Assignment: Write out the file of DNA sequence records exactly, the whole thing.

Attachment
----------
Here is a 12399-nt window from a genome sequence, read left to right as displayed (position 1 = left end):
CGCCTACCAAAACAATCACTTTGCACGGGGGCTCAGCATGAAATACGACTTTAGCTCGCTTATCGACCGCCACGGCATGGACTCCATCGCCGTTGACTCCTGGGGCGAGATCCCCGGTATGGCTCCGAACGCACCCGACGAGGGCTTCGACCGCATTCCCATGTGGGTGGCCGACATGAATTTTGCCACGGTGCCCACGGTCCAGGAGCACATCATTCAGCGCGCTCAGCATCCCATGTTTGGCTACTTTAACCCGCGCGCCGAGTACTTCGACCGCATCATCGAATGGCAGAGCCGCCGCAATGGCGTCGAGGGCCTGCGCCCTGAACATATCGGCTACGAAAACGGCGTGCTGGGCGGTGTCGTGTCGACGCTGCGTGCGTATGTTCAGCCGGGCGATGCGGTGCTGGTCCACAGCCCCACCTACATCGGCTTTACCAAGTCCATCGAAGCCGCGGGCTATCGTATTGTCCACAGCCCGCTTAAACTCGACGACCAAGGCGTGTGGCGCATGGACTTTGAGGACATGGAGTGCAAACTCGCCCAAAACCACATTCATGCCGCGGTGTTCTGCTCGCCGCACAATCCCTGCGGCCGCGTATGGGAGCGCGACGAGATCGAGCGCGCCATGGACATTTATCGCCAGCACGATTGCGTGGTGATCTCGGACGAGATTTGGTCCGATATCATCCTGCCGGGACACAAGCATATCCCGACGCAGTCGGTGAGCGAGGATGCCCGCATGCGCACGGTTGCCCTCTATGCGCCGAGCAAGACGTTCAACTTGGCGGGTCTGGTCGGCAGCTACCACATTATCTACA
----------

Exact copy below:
Here is a 12399-nt window from a genome sequence, read left to right as displayed (position 1 = left end):
CGCCTACCAAAACAATCACTTTGCACGGGGGCTCAGCATGAAATACGACTTTAGCTCGCTTATCGACCGCCACGGCATGGACTCCATCGCCGTTGACTCCTGGGGCGAGATCCCCGGTATGGCTCCGAACGCACCCGACGAGGGCTTCGACCGCATTCCCATGTGGGTGGCCGACATGAATTTTGCCACGGTGCCCACGGTCCAGGAGCACATCATTCAGCGCGCTCAGCATCCCATGTTTGGCTACTTTAACCCGCGCGCCGAGTACTTCGACCGCATCATCGAATGGCAGAGCCGCCGCAATGGCGTCGAGGGCCTGCGCCCTGAACATATCGGCTACGAAAACGGCGTGCTGGGCGGTGTCGTGTCGACGCTGCGTGCGTATGTTCAGCCGGGCGATGCGGTGCTGGTCCACAGCCCCACCTACATCGGCTTTACCAAGTCCATCGAAGCCGCGGGCTATCGTATTGTCCACAGCCCGCTTAAACTCGACGACCAAGGCGTGTGGCGCATGGACTTTGAGGACATGGAGTGCAAACTCGCCCAAAACCACATTCATGCCGCGGTGTTCTGCTCGCCGCACAATCCCTGCGGCCGCGTATGGGAGCGCGACGAGATCGAGCGCGCCATGGACATTTATCGCCAGCACGATTGCGTGGTGATCTCGGACGAGATTTGGTCCGATATCATCCTGCCGGGACACAAGCATATCCCGACGCAGTCGGTGAGCGAGGATGCCCGCATGCGCACGGTTGCCCTCTATGCGCCGAGCAAGACGTTCAACTTGGCGGGTCTGGTCGGCAGCTACCACATTATCTACA